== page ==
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Q&A: Krome's Davis On The Pinata Franchise, Australia Dev Scene

Australia's favorable exchange rate and strong development heritage has made it an attractive proposition for publishers, and Krome Studios (Viva Piñata: Party Animals) lead designer Cameron Davis talks to Gamasutra about working with Rare and Micr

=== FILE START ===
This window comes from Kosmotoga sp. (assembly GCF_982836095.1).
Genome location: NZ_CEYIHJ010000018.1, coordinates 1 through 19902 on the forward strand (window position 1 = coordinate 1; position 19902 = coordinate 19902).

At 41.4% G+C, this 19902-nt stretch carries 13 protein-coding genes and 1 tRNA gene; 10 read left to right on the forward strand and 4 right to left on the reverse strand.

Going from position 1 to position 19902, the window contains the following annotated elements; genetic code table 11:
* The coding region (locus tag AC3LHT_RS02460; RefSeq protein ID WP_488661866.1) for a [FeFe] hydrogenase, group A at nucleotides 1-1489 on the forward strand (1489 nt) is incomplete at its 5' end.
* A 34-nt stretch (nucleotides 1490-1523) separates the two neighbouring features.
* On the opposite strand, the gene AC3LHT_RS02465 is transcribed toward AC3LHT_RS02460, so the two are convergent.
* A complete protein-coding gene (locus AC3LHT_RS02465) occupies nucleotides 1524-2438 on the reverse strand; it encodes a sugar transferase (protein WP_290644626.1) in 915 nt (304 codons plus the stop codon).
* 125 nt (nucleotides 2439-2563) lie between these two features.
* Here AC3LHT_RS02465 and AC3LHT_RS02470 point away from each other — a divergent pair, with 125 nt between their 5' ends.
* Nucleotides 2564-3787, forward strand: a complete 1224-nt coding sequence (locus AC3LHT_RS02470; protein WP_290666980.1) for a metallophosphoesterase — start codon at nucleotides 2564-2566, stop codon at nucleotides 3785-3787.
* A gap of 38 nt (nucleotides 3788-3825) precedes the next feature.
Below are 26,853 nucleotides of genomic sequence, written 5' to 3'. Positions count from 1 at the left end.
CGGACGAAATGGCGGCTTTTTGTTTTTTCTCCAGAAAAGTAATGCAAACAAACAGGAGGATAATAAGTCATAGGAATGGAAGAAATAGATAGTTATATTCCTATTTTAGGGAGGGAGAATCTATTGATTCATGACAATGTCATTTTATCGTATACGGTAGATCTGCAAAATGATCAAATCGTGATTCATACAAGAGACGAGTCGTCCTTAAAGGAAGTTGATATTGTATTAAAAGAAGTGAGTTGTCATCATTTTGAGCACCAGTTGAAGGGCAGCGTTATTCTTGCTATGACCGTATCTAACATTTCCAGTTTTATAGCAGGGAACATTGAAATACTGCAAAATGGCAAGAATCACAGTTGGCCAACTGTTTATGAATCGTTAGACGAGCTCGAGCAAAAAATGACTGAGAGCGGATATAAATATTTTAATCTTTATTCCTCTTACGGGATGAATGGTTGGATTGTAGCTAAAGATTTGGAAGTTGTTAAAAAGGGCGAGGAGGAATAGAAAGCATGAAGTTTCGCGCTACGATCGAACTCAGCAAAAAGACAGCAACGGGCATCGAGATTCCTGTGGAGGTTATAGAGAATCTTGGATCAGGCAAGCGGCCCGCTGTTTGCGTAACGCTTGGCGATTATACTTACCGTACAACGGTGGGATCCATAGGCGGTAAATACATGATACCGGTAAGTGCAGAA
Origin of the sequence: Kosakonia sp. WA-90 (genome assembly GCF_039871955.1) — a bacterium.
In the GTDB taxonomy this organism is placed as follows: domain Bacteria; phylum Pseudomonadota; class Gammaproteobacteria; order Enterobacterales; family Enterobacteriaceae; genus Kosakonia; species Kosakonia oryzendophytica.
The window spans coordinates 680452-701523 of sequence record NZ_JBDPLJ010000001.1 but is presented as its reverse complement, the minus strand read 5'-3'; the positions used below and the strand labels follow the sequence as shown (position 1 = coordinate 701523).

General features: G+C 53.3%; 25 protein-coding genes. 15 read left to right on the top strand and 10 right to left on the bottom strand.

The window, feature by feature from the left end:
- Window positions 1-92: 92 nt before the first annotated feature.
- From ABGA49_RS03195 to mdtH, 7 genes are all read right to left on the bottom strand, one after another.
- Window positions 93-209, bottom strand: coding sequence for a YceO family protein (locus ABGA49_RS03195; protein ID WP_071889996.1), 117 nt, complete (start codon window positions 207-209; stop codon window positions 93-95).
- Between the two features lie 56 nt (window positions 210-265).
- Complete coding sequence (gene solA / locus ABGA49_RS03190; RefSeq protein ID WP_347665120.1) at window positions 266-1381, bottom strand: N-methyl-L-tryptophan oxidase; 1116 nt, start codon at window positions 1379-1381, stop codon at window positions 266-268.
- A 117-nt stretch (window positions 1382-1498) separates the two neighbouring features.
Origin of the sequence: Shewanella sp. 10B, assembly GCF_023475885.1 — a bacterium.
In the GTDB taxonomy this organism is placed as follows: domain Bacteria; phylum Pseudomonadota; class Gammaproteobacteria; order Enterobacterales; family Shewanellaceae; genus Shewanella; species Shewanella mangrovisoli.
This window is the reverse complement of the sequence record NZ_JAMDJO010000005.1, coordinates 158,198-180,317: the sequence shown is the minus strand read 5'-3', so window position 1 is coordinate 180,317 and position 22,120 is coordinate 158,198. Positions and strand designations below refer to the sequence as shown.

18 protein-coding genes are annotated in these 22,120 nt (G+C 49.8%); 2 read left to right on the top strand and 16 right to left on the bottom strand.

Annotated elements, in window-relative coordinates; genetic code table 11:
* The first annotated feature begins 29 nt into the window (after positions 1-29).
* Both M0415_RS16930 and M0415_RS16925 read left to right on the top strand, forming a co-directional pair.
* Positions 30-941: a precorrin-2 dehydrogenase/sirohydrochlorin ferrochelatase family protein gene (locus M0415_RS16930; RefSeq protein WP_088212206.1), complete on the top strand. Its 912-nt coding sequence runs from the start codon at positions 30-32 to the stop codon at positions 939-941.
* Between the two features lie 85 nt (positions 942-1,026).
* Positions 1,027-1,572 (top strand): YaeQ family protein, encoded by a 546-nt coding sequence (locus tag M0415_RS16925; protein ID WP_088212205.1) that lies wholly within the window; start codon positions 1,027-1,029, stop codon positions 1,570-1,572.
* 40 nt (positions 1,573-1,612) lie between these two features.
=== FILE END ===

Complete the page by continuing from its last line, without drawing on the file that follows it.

On the other side of the world from the US, Australia's favorable exchange rate and strong development heritage has made it an attractive proposition for publishers. As a result, Krome Studios have worked on a diverse range of IP including Spyro the Dragon (for Sierra) and the recently released Viva Piñata: Party Animals for Microsoft. Krome Studios lead designer Cameron Davis talks to Gamasutra about working with Rare and Microsoft's IP, and the positive aspects of choosing to develop in Australia. Can you talk about what you're working on now? Cameron Davis: That's still under wraps. We're helping with this cool project that's going to be announced, I think, at E3. It's a really exciting time, actually. There are four games coming from Krome this year; two of them have been announced, the other two are still coming. We've got Hellboy coming out in a couple of months, and we've got the Wii, PSP and PS2 versions of Force Unleashed, which I know a lot of people are excited about, especially the Wii version. Did you guys find that your stock rose after the Piñata project? CD: I think it surprised a lot of people, that we could do that. I think we surprised ourselves, because traditionally, Krome has been not that strong in minigames. When we first approached the idea of doing minigames, a lot of people internally went, "Mmm... Dunno..." Because we had minigames in Ty, and a whole group of other games, and they weren't as polished as the rest of the game. But, "Here's something with 40-odd minigames, let's do it! And we can do it in a year!" It was very ambitious. I think Piñata put us on the map, and especially Spyro. I think a lot of people were very surprised at the direction that we took Spyro. And it did pretty well; we sold over 2 million of the first game, which surprised a lot of people. Did you guys ship a sequel to that? CD: Yeah. Yeah, we just did the sequel, The Eternal Night, which... It's been received pretty well. It's selling really well. Something that interested me with Piñata is that we talked to some of the guys from Rare and they said that you guys used assets from the TV show rather than the first game. CD: Yeah. We had to. A lot of the reviews actually said that, like, Rare did the graphics, and Rare did the engine. NO. They helped a lot. They sent us all their assets and everything, and they were a huge help, and they gave us some advice, and it was so nice to work with them, but... The characters in the [original] Piñata game don't have knees. They never run; they can't stand up, or emote like they can in the TV show. And we wanted to make it more like the TV show, with them singing, and running, so we had to rebuild all the models. We had to rebuild everything. We didn't actually use the models from the cartoon, but they were based a lot on what they did. We built everything from scratch ourselves. Did you get any cooperation from the cartoon? CD: Yeah! They gave us all their models, that we used as reference, but we didn't actually use them. We used a lot of their location sets as reference. Again, we had to rebuild them all so they'd run on a 360, because they did really high detail stuff. And all the voice work. They were awesome. We gave them a whole heap of lines, and they did their own thing with it, which is so really nice of them. And they did the intro cartoon. When did you start that project? CD: Officially, development began October '06, but we first started talking to them at E3 '06. So when you started development, the first game hadn't shipped yet? CD: That's right. In fact, when we first started, we got approached by Microsoft, to have a think about it. And all they would tell us was the word Piñata. They said, "Piñata. Party game." And this was even before the Rare game had been announced, so we had no idea. We had to come up with something, and eventually we saw what Rare were doing, and thankfully we were really excited by that. It's curious, because the property evolved from the original game, the cartoon has kind of a different feel, and then you guys had to kind of incorporate all that. How did that work out for you? CD: That was a really weird juggling act, because we wanted to stay true to the Piñata feel. We wanted it to look just as good as the Rare game, because that is such a high benchmark, and Rare did such a fantastic job on that. And then you have to consider the cartoon world. So, basically, visually we had to make it look like the Rare game, but as far as aesthetics go, and as far as the ambiance goes, it had to be more like the cartoon. It had to be wacky, and people talk to each other. What we decided to do was, because there's only one environment in the Rare game, we went, "OK, if you look up, you can see those mountains with the snow, and you can see that pirate ship in the distance? OK, let's make a level based on that. Let's make a level based on those mountains." So we had to invent those things as if Rare had done them. Did you work with Rare directly? CD: We never dealt directly with Rare. We've got a couple of emails back and forth, second hand, going, "We think you guys should do this with these races," or, "This minigame should be like this." And we took that on board, but ultimately it was our game; Microsoft trusted us with that, and went, "Your guys are doing the next Piñata game -- direct where this is going." And the cartoon followed our lead. Which was really exciting, because after a while, the cartoon people were like, "Well can we have your assets? Can we have what you guys are doing in these minigames? Because we want to base the cartoon on your game." I'm like, "Cool!" They ended up doing two episodes of the cartoon based on our game. They used our race, because there are foot races in between the events, and they used that for one cartoon; and they used two or thee of the minigame events as plots for the cartoon. I was like "Yes!" Have you felt any concern with the fact that Viva Piñata didn't perform as well as they had hoped? Were you worried about that by the time you got toward shipping a game? CD: Our biggest challenge was getting it out on time. We had such an aggressive schedule. We got it out on time, and we were very happy with the product. I'm very proud of the game. I think it turned out exactly how I wanted it to be. The guys at Microsoft were really helpful, helping us get it done on time. They were happy with it. I don't know what happened in the marketplace. How big is your studio now? CD: We have over -- between 320 and 340 people, over in three studios. We've got Brisbane, Adelaide, and Melbourne -- who are the old Melbourne house, and then Adelaide's the old Ratbag studio. Did you guys acquire them both from Atari? CD: No. Melbourne house was Atari, and then Midway was Ratbag. It worked out well for us, and they're really part of the family. They really are. It's a very similar environment, a very similar corporate structure. Those were both known for racing games. Are they still concentrating on that? CD: I think it would be very foolish not to use the experience that they have. Are you guys the biggest studio in Australia? CD: In Australia, yeah. We're also one of the biggest independents in the world now. Not the biggest, I think something like Foundation 9 are a lot bigger. It’s interesting, because when I think about Krome five years ago, I think of stuff like GBA games. CD: Well yeah, I joined five years ago, and there was only like 70-odd people. And we just watched it grow year, on year, on year. So this year is going to be huge for us, and events like GDC and E3 make it even more huge next year. Then we've got stuff coming for '09 that's going to surprise a lot of people. What do you think of the development scene in Australia? CD: Thankfully, there are a lot of independent studios, and we've got, like, we've got THQ down the road; we've got Creative Assembly, who's part of Sega; we've got Pandemic, who is now part of EA. Pandemic started with Australian people that went to LA, started up an office, and then wanted to set up something back home. So there's a Brisbane studio just up the road. And that's just in Brisbane. You've got stuff like Tantalus, and Torus, and the guys doing the Sim City game, they're down there. And 2K Canberra, who helped do BioShock. That's quite a collection of developers. What's the incentive? CD: Well, a couple years ago, it was financial. Like, the the dollar just turned out so great, you have a lot of good talent down in Australia. One of the key things that we try to promote is that if a publisher has notes about our game, they can look at a new build in the morning, send us notes their afternoon, and by the time they get back to the office in their morning, we've sent them a new build, because of the time difference. And that helps speed things along really, really well. But ultimately, we just try to do the best quality we can; all the studios in Australia do, and I think that shows. I think it's regardless of region; that's become less of a barrier now.